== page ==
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Wednesday, November 22, 2017

Face the Music, Not the Prices

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It was no longer than a year ago that the American Supreme Court ruled in favor of the entertainment industry in MGM v. Grokster, a public indictment showcasing the classic battle between capitalist fascists and a general public refusing to pay for a pricey, yet poorly organized, product. Can you blame them?

I will admit that I am guilty of illegal downloading, mostly as a result of the ridiculously high prices that the record labels force me, the consumer, to pay for an album that has twelve tracks from which I might enjoy listening to only one or two.

The music industry is facing quite the predicament. Its entire revenue is derived from public consumption, that is, the selling and buying of compact discs and DVDs, so the prices will ultimately follow the fundamental rule of profit maximization: set your costs equal to your returns. Illegal downloading allows the consumer to purchase music for nothing, which affects the market demand for CDs and DVDs and alters the supply and surplus of audio and visual entertainment.

The industry is basically screwed by its inability to earn a profit, leading to the downsizing of individual firms, eventually raising the prices even higher and deterring an even greater amount of consumers. Is there a remedy? Not really. The emergence of legal downloading (e.g. itunes) might alleviate the situation, assuming that the public's enthusiasm for any and all free goods will miraculously disappear upon presentation of an honest alternative.

My current position as an intern at an independent record label has triggered a personal understanding of how I am preventing myself from obtaining a job in the entertainment industry. I don't actually buy the albums, I don't contribute to the company's accumulation of revenue, I take away from the employees' salaries, and my actions give rise to numerous layoffs in the field as well as my own inability to be hired by a firm that has no money to pay its workers due to low aggregate income. Solution: I ought to purchase CDs/DVDs instead of using i2hub, dc++, Limewire, Kazaa, Gnutella, BearShare, Napster, etc., etc. (you name it, I've used it). It's not so much that I sympathize with the artists because, as we all know, most of their revenue stems from consumption of concert tickets and merchandise (shirts, posters, stickers, dolls, perfumes, personalized jewelry, candy, gum, handbags, stationary...the list goes on...just look at the Spice Girls and *Nsync as examples).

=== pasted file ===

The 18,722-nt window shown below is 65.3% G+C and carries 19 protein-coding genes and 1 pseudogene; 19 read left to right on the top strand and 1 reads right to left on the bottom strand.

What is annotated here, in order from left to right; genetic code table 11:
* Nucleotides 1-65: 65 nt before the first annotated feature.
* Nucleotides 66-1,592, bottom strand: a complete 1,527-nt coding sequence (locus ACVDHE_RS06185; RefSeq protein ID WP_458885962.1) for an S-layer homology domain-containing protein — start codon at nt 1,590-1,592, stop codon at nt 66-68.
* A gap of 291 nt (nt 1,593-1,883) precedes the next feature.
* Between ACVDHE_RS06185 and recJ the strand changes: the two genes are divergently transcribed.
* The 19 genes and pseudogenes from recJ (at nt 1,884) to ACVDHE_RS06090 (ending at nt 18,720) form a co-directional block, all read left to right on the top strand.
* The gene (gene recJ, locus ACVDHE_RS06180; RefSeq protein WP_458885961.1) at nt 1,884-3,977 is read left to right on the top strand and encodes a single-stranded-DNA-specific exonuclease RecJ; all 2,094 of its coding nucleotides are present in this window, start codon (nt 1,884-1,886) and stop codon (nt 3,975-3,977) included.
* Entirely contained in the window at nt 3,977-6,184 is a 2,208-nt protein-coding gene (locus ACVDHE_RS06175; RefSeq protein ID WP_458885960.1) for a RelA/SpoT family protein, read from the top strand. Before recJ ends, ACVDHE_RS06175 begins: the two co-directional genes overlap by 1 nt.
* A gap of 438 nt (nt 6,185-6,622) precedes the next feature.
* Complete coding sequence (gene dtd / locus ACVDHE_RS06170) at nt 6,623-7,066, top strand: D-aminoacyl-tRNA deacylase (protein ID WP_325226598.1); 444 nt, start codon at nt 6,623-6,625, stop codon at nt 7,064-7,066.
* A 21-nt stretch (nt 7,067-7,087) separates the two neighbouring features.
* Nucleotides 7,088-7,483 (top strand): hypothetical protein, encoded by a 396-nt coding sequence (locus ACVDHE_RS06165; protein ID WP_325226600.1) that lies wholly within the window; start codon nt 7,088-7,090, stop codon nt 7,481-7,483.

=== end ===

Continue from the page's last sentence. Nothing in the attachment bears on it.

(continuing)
These preposterous law suits against peer-to-peer programs such as Grokster and Napster are ultimately detrimental to the businesses and artists rather than the pioneers promulgating the software online. Think about this. I was once a huge Metallica fan (once being the operative word) until they filed a suit against Shawn Fanning, the twenty-two year-old creator of Napster. What a brilliant method of encouraging your fans to hate you by suing them for wanting to hear your music.

The fact that the public isn't paying for the music shouldn't constitute as a massive problem, since popular consumption of the band's records doesn't largely contribute to the members' proceeds, especially after taking into consideration the standard publishing royalty which usually accounts for less than 50% of the artist's earnings on the sale of an album.